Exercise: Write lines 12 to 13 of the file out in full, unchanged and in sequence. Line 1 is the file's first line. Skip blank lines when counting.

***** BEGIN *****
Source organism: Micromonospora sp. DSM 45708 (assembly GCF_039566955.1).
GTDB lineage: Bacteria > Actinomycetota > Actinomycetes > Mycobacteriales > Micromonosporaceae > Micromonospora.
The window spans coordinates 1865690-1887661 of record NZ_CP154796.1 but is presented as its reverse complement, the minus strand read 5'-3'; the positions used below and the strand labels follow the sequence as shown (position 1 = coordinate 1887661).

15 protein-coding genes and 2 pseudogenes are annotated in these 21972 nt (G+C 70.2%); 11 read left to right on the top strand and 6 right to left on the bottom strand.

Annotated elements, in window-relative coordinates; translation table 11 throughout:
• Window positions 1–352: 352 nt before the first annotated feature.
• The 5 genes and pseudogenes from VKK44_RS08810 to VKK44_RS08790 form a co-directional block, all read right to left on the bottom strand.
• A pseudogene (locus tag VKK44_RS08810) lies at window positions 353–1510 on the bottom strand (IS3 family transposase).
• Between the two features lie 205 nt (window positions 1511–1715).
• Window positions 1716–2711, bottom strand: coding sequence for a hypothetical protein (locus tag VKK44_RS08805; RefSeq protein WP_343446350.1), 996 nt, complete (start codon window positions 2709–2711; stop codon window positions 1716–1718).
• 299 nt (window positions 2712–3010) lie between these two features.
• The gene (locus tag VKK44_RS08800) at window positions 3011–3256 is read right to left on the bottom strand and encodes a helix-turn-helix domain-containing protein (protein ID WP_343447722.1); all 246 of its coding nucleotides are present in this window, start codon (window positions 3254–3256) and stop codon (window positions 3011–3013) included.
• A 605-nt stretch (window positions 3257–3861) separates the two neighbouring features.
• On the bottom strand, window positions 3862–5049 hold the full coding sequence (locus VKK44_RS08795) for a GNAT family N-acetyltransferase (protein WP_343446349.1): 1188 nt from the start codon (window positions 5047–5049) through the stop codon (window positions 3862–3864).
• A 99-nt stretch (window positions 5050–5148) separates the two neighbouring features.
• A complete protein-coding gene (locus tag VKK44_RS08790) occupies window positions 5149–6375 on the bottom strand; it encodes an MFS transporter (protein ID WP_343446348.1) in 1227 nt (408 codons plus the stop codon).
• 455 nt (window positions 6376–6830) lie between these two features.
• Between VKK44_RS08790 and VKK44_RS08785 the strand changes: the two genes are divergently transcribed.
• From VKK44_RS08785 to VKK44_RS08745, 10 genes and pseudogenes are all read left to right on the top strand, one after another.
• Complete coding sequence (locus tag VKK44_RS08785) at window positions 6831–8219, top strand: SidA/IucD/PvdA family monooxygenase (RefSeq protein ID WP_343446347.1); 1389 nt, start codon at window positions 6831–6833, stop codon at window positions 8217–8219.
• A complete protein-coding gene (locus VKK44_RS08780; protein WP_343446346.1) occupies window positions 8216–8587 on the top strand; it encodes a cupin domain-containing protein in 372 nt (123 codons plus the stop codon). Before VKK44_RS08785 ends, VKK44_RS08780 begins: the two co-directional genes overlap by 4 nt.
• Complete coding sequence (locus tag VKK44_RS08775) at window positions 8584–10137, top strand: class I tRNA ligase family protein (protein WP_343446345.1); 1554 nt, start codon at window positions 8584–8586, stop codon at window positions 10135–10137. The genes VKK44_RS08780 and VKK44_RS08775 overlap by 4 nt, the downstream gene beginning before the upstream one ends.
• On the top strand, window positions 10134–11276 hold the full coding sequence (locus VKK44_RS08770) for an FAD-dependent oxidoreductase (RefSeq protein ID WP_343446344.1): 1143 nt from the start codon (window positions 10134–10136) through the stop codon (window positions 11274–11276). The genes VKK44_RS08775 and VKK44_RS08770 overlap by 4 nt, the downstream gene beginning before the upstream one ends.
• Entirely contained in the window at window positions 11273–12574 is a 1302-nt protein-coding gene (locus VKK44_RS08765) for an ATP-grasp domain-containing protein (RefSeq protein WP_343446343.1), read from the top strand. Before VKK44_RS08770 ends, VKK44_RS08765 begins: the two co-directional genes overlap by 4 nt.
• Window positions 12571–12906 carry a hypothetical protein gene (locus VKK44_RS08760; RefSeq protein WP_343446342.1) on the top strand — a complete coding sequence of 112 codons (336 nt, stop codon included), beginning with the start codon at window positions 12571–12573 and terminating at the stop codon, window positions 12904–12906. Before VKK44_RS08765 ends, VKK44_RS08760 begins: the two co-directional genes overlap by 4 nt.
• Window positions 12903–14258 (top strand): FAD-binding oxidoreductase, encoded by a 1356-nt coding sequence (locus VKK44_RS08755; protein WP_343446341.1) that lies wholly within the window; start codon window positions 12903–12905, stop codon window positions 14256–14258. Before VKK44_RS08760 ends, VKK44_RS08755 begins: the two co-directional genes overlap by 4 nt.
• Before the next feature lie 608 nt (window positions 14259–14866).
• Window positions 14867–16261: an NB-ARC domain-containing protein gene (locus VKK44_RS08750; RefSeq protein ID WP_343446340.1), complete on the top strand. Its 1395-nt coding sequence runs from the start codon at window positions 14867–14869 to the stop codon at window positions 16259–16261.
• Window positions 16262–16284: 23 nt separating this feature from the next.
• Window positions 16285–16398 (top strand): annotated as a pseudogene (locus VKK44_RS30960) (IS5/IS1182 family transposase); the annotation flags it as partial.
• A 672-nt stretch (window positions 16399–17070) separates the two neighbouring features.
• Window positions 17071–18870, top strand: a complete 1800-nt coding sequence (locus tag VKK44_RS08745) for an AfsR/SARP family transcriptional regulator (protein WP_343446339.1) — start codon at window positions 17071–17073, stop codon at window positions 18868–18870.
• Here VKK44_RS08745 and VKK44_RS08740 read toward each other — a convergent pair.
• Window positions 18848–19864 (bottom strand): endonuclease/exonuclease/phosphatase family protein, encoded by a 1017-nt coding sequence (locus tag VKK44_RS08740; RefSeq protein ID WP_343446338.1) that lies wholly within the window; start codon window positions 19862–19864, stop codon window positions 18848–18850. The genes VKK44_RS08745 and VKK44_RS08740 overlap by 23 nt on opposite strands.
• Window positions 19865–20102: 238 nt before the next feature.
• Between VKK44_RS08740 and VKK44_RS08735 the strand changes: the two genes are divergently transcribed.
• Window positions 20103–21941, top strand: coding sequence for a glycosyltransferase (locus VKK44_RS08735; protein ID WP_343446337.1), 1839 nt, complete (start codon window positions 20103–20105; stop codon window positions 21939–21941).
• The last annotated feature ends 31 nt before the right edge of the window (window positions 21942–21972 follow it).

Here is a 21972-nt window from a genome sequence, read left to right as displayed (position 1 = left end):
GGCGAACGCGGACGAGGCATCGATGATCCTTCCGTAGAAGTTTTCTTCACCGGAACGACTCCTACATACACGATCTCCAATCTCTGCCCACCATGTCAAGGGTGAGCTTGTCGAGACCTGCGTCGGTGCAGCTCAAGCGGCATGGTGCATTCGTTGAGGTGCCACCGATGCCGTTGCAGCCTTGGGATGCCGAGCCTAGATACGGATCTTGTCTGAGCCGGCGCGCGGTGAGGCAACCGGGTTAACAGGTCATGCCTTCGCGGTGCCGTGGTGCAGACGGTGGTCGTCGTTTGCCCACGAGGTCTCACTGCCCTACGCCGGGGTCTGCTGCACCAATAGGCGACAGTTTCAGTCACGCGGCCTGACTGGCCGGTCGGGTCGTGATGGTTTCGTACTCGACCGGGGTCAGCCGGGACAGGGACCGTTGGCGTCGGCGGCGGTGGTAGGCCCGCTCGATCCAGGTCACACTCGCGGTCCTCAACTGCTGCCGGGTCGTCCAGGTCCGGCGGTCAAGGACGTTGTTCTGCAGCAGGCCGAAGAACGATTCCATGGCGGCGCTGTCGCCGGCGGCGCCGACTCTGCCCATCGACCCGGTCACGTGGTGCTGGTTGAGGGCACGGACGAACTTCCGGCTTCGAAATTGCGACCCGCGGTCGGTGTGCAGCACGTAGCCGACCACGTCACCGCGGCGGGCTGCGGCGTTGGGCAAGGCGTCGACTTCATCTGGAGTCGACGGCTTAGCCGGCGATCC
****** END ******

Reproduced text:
• The gene (locus tag VKK44_RS08800) at window positions 3011–3256 is read right to left on the bottom strand and encodes a helix-turn-helix domain-containing protein (protein ID WP_343447722.1); all 246 of its coding nucleotides are present in this window, start codon (window positions 3254–3256) and stop codon (window positions 3011–3013) included.
• A 605-nt stretch (window positions 3257–3861) separates the two neighbouring features.